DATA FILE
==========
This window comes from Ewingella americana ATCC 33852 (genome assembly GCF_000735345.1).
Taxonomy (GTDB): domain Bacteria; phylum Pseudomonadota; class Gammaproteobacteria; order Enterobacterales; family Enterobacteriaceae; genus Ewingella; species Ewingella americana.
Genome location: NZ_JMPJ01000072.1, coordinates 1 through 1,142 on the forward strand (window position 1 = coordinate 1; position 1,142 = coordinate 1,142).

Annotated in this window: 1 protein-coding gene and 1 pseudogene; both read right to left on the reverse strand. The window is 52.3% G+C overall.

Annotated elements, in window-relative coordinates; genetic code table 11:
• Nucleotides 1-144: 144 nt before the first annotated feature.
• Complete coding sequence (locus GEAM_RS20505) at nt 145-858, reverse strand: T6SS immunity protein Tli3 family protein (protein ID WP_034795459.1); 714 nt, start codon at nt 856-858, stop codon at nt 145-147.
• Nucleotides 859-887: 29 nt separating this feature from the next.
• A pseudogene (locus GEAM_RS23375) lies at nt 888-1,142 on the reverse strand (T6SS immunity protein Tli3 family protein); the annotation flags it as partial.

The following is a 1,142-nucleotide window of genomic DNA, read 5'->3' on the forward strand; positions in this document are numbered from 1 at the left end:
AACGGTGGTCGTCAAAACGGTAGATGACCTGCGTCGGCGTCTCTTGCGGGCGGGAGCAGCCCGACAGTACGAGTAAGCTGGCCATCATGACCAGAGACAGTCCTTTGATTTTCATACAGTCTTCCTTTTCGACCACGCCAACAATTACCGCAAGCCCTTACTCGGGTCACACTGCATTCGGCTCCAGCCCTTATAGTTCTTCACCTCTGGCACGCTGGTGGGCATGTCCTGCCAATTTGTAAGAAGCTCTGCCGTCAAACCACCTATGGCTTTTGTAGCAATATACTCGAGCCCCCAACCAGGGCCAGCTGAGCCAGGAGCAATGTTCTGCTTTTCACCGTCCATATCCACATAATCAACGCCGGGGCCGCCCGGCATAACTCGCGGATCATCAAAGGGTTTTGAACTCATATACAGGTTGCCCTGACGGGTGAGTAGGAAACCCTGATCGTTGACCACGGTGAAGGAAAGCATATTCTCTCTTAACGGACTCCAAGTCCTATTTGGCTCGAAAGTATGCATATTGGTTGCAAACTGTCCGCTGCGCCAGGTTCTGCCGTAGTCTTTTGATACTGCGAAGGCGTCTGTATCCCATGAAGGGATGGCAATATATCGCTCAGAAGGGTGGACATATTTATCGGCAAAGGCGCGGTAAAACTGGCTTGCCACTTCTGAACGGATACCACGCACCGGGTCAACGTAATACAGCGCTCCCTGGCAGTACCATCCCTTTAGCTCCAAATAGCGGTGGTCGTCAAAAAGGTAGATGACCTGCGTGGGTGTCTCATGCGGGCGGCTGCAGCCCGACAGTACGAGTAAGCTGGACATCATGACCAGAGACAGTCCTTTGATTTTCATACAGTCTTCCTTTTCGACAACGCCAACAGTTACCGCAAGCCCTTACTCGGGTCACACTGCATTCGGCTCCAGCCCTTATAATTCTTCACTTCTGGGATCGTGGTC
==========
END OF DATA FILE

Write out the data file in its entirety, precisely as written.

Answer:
This window comes from Ewingella americana ATCC 33852 (genome assembly GCF_000735345.1).
Taxonomy (GTDB): domain Bacteria; phylum Pseudomonadota; class Gammaproteobacteria; order Enterobacterales; family Enterobacteriaceae; genus Ewingella; species Ewingella americana.
Genome location: NZ_JMPJ01000072.1, coordinates 1 through 1,142 on the forward strand (window position 1 = coordinate 1; position 1,142 = coordinate 1,142).

Annotated in this window: 1 protein-coding gene and 1 pseudogene; both read right to left on the reverse strand. The window is 52.3% G+C overall.

Annotated elements, in window-relative coordinates; genetic code table 11:
• Nucleotides 1-144: 144 nt before the first annotated feature.
• Complete coding sequence (locus GEAM_RS20505) at nt 145-858, reverse strand: T6SS immunity protein Tli3 family protein (protein ID WP_034795459.1); 714 nt, start codon at nt 856-858, stop codon at nt 145-147.
• Nucleotides 859-887: 29 nt separating this feature from the next.
• A pseudogene (locus GEAM_RS23375) lies at nt 888-1,142 on the reverse strand (T6SS immunity protein Tli3 family protein); the annotation flags it as partial.

The following is a 1,142-nucleotide window of genomic DNA, read 5'->3' on the forward strand; positions in this document are numbered from 1 at the left end:
AACGGTGGTCGTCAAAACGGTAGATGACCTGCGTCGGCGTCTCTTGCGGGCGGGAGCAGCCCGACAGTACGAGTAAGCTGGCCATCATGACCAGAGACAGTCCTTTGATTTTCATACAGTCTTCCTTTTCGACCACGCCAACAATTACCGCAAGCCCTTACTCGGGTCACACTGCATTCGGCTCCAGCCCTTATAGTTCTTCACCTCTGGCACGCTGGTGGGCATGTCCTGCCAATTTGTAAGAAGCTCTGCCGTCAAACCACCTATGGCTTTTGTAGCAATATACTCGAGCCCCCAACCAGGGCCAGCTGAGCCAGGAGCAATGTTCTGCTTTTCACCGTCCATATCCACATAATCAACGCCGGGGCCGCCCGGCATAACTCGCGGATCATCAAAGGGTTTTGAACTCATATACAGGTTGCCCTGACGGGTGAGTAGGAAACCCTGATCGTTGACCACGGTGAAGGAAAGCATATTCTCTCTTAACGGACTCCAAGTCCTATTTGGCTCGAAAGTATGCATATTGGTTGCAAACTGTCCGCTGCGCCAGGTTCTGCCGTAGTCTTTTGATACTGCGAAGGCGTCTGTATCCCATGAAGGGATGGCAATATATCGCTCAGAAGGGTGGACATATTTATCGGCAAAGGCGCGGTAAAACTGGCTTGCCACTTCTGAACGGATACCACGCACCGGGTCAACGTAATACAGCGCTCCCTGGCAGTACCATCCCTTTAGCTCCAAATAGCGGTGGTCGTCAAAAAGGTAGATGACCTGCGTGGGTGTCTCATGCGGGCGGCTGCAGCCCGACAGTACGAGTAAGCTGGACATCATGACCAGAGACAGTCCTTTGATTTTCATACAGTCTTCCTTTTCGACAACGCCAACAGTTACCGCAAGCCCTTACTCGGGTCACACTGCATTCGGCTCCAGCCCTTATAATTCTTCACTTCTGGGATCGTGGTC